Used to be, you had to leave the house to satisfy your vice (or vices, plural, depending on your spiritual ability to juggle multiple indulgences). If you wanted to gamble, you had to hop in the car and find the nearest casino. If you wanted porn, you had to locate the shadiest, most concealed parking spot at the adult book store.
And if you wanted alcohol, well, you had to drag your soggy brain to the liquor store or, for a mere sixer of Bud, the nearest 7-Eleven (excluding jurisdictions where convenience stores are as dry as the Slim Jims at the counter).
Ultra — a service that offers one-hour delivery of spirits, wine and beer — plans to make alcohol as easy to access as Internet porn. The startup already offers deliveries in New York and Chicago, and it's now expanding to the District, where it officially debuts Thursday in select neighborhoods, including Dupont Circle, Logan Circle, Georgetown, Adams Morgan, Cleveland Park, Woodley Park, Capitol Hill, Bloomingdale and others.
Based on the business models of food delivery services such as Seamless and GrubHub, Ultra works with existing bricks-and-mortar liquor stores, which will actually process the orders and deliver the bottles. Some D.C. stores already offer delivery, but one benefit of Ultra would appear to be that ultimate millennial-era service: the ability to not talk to a human being. You can order online (after you create an account). The delivery fee is a flat $5.
You will, naturally, have to talk to the delivery person, who will be the lone soul to stand between you and the law. The driver will be the one to card you.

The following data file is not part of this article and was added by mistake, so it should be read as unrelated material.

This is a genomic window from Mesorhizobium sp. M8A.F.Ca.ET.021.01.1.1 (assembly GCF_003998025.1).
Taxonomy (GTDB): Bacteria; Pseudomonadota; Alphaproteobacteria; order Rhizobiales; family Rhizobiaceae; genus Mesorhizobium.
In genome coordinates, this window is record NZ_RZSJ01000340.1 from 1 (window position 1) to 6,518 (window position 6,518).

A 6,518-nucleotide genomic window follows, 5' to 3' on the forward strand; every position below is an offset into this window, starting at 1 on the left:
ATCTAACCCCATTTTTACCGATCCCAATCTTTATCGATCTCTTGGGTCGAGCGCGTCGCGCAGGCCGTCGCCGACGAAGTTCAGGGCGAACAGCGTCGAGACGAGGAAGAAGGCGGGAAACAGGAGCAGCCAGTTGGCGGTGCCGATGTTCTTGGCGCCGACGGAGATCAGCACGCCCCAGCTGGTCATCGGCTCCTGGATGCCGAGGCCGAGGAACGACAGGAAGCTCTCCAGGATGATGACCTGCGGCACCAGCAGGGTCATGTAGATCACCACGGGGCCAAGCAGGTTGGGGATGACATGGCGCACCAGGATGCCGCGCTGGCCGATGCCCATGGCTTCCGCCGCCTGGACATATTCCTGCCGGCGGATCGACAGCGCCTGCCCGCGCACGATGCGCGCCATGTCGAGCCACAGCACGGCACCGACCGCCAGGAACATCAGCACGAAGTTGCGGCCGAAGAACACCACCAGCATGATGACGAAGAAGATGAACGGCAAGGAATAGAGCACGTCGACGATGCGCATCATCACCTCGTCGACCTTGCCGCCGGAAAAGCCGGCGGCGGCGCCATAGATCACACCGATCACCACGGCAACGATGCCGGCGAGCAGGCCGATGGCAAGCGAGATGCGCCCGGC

"The delivery person will check [IDs] before handing over the delivery," e-mails Aniket Shah, CEO and founder of Ultra. "They can refuse delivery to [any] person who already seems intoxicated."
Lone delivery person, drunk man at the door looking for more, no security cameras in sight: That sounds like a potential nightmare scenario, but Shah says partner stores have the ability to refuse a call "based on the delivery location and driver safety."
Ultra has both a mobile app and a desktop version. I was testing the desktop version, and it's not intuitive on how to move from the order form to checkout. I had to e-mail the CEO — presumably a person not listed in everyone's contacts — who said I needed to click on the price at the top right of the Web page to proceed to checkout. I suspect Ultra will make this interaction more clear-cut in future iterations.
The Ultra service is available in the District Monday through Saturday from 10 a.m. to 9 p.m. "We might add hours based on the response from users," adds Shah.